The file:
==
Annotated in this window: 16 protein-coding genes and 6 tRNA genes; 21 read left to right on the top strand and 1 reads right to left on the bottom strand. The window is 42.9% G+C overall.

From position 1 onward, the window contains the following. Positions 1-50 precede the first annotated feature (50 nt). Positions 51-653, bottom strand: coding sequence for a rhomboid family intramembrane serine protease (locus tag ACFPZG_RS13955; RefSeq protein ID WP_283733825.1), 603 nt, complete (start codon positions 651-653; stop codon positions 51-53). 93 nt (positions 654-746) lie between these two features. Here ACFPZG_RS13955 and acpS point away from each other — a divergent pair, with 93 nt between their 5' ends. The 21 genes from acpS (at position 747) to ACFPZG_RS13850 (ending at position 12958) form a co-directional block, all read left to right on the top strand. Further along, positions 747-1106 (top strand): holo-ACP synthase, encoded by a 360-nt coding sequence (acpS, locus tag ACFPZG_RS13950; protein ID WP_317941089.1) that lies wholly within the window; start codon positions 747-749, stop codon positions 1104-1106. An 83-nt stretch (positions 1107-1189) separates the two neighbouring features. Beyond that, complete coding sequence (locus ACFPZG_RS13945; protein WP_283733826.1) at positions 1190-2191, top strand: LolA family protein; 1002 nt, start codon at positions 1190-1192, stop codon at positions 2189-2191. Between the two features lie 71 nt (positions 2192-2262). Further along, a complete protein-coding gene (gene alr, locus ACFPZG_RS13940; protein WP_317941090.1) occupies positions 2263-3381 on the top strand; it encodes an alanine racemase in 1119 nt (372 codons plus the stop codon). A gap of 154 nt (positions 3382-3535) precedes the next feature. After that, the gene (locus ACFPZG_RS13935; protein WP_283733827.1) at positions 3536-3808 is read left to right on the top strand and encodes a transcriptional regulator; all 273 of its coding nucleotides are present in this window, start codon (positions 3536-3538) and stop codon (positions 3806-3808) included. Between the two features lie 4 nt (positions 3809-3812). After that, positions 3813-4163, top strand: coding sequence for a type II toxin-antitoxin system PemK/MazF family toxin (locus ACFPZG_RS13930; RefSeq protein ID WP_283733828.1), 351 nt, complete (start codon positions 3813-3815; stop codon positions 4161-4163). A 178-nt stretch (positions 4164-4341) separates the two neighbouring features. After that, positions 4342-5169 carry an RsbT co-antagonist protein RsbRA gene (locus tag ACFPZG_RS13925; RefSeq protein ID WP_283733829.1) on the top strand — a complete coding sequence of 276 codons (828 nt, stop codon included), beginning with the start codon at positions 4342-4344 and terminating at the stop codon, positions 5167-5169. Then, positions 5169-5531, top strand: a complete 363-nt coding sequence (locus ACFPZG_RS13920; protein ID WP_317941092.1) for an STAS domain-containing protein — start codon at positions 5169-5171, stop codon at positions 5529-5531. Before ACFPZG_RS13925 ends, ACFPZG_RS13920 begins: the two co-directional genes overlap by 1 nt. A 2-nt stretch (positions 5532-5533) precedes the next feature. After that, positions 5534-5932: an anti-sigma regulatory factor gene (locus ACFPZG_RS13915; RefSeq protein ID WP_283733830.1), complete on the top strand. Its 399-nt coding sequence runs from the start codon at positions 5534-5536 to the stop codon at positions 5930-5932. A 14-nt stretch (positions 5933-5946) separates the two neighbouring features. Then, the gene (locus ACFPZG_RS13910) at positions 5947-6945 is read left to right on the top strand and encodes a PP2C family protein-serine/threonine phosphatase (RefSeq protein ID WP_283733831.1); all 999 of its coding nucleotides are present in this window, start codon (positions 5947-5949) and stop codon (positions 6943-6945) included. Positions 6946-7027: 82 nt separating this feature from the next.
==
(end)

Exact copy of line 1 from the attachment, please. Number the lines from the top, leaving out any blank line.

Annotated in this window: 16 protein-coding genes and 6 tRNA genes; 21 read left to right on the top strand and 1 reads right to left on the bottom strand. The window is 42.9% G+C overall.